Once you have arrived at that erroneous conclusion, would it not then be reasonable ( again from your point of view) to defend your companions from these violent drunken men ?  If I were a woman in the crowd, I certainly hope that one of my companions would come to my defense if I were pinned by an individual not identified as police.

    1. Keith O

       driving recklessly, dangerously, and aggressively towards you and your companions might be drunk ?

      Watch the video, the cops weren’t driving recklessly and dangerously.  They were making a U-turn but the crowd spillage wouldn’t permit it.  I think the two key things are what were the initial interactions when the cops were still in the car and did the cops identify themselves in a reasonable amount of time?

  3. Tia Will

    Keith

    I appreciate and respect your difference of opinion on the arrival of the van. Having watched this several times, I still think that I would have been at least startled if not frightened had a van pulled up in that close proximity to me unexpectedly.  Of course, what startles me, you may see as completely benign. On the other points, I agree.

  4. John Hobbs

    “I hope you’re not on ‘the cops were drunk’ train.”

    Apparently you are not familiar with cop culture.

     

    One widely cited study found that close to 23 percent of officers surveyed had serious issues regarding alcohol consumption, including alcoholism and/or binge drinking. That represents nearly one in four police officers. Other studies have measured rates as high as 33 percent of officers. The numbers may be higher for those in uniform who work in an urban setting. The prevalence of alcoholism among law enforcement personnel is more than double that of the general population. This can be seen most readily in one large-scale study in which none of those surveyed had alcohol problems in their first service year, but this jumped to 27 percent in the second year and then to 36 percent in the fourth year.”

    http://thewayoutrecovery.com/blog/2014/10/29/prevalence-alcoholism-law-enforcement/
    Alcoholism Among Law Enforcement Personnel: Its Unique Challenges
    Whereas alcohol abuse, substance abuse, other associated health-related problems can create liability for a police department and compromise its effectiveness, police officials typically do nothing to prevent or mitigate the problems but instead react punitively once a troubled officer’s behaviors get out of hand (Lumb and Breazeale, 2002)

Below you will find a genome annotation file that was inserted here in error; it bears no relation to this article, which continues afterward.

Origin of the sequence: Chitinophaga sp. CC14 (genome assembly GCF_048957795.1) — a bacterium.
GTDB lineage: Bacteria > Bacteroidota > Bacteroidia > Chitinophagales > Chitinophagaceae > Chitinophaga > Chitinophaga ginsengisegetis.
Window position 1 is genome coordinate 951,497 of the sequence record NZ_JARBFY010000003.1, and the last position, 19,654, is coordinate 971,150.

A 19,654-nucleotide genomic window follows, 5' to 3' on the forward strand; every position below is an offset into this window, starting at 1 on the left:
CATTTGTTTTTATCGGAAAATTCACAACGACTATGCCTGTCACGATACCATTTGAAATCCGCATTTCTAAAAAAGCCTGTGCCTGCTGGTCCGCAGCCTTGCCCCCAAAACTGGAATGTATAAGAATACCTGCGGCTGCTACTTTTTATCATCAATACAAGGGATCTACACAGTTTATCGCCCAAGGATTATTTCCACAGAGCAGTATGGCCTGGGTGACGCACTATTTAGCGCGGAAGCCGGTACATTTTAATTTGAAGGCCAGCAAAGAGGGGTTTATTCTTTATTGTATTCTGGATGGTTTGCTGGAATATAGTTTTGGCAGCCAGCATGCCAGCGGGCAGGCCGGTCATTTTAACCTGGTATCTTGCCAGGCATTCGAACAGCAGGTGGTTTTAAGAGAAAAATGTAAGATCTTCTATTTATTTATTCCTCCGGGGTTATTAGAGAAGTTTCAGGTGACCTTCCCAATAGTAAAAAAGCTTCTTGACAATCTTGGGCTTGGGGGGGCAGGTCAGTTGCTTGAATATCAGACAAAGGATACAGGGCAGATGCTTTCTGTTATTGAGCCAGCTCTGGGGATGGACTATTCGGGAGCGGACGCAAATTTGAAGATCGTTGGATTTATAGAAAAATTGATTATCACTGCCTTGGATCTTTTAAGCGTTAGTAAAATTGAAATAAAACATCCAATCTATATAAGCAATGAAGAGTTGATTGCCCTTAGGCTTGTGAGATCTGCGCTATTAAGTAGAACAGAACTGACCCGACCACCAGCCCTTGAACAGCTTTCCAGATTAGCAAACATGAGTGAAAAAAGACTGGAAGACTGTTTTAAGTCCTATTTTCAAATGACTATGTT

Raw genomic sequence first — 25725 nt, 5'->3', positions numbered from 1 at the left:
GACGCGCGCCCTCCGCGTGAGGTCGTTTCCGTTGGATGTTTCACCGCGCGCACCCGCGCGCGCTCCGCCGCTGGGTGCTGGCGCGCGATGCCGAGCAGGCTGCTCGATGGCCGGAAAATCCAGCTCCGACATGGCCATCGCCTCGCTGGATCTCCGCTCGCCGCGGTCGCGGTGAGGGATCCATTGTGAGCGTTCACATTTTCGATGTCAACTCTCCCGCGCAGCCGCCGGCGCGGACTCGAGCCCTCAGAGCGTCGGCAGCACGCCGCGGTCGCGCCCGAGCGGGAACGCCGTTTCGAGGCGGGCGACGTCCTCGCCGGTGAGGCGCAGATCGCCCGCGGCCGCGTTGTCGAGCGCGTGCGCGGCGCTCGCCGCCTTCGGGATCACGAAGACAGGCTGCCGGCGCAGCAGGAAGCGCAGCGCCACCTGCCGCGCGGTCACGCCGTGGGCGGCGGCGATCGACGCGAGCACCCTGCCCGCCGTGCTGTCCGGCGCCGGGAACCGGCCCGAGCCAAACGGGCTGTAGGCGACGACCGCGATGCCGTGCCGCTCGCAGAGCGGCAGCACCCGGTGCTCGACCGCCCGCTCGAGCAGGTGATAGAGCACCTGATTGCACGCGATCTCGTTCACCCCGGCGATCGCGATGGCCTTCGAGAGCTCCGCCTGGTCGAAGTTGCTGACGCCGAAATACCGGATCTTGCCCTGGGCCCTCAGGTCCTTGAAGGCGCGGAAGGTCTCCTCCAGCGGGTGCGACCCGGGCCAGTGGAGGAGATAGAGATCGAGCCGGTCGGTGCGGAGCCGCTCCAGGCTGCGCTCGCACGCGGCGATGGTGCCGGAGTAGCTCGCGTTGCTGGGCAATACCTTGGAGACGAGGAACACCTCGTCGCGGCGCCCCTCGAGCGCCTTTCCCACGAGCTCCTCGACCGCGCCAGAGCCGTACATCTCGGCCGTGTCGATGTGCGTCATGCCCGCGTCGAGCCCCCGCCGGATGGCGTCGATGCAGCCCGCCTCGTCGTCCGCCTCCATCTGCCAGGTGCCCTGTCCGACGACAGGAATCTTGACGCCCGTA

http://www.milestonegroupnj.com/?page_id=348

    On my non-public safety civil service job, if I had a truck backfire in an intersection and a citizen complained, I got drug tested, I think that is a reasonable request for the cops.

  5. Howard P

    Let’s look at John H’s numbers… and Mr Hampton’s assertion that at least 2, if not all 3 officers were drunk.

    He cites info that says 23 % of police are alcoholics… so, 77% are not… that means that the odds that none of the three officers are alcoholic is about 45%.  And the chance that all three are is about 1% (that two are, is ~5%).

    Left out is the fact someone can be under the influence without being an alcoholic, and many alcoholics stay perfectly sober while working.  Also left out is the %-ages of Davis PD compared to the ‘population’ cited in the link.

    Guess I’m saying, useless information… except for speculation for whatever the motivation might be…

     

  6. John Hobbs

    Here’s the thing, Howard, I thought the cops looked drunk, other people saw it the same way. Now you probably haven’t really watched any video beyond a cursory glance. I just want to know if the cops were drug tested after this event. As I stated earlier, I have been drug tested after running over a curb to avoid a pedestrian, so I just wonder if they got tested after nearly hitting a crowd of people with their vehicle.

Leave a Reply

X Close

Newsletter Sign-Up

X Close

Monthly Subscriber Sign-Up

Enter the maximum amount you want to pay each month
$ USD
Sign up for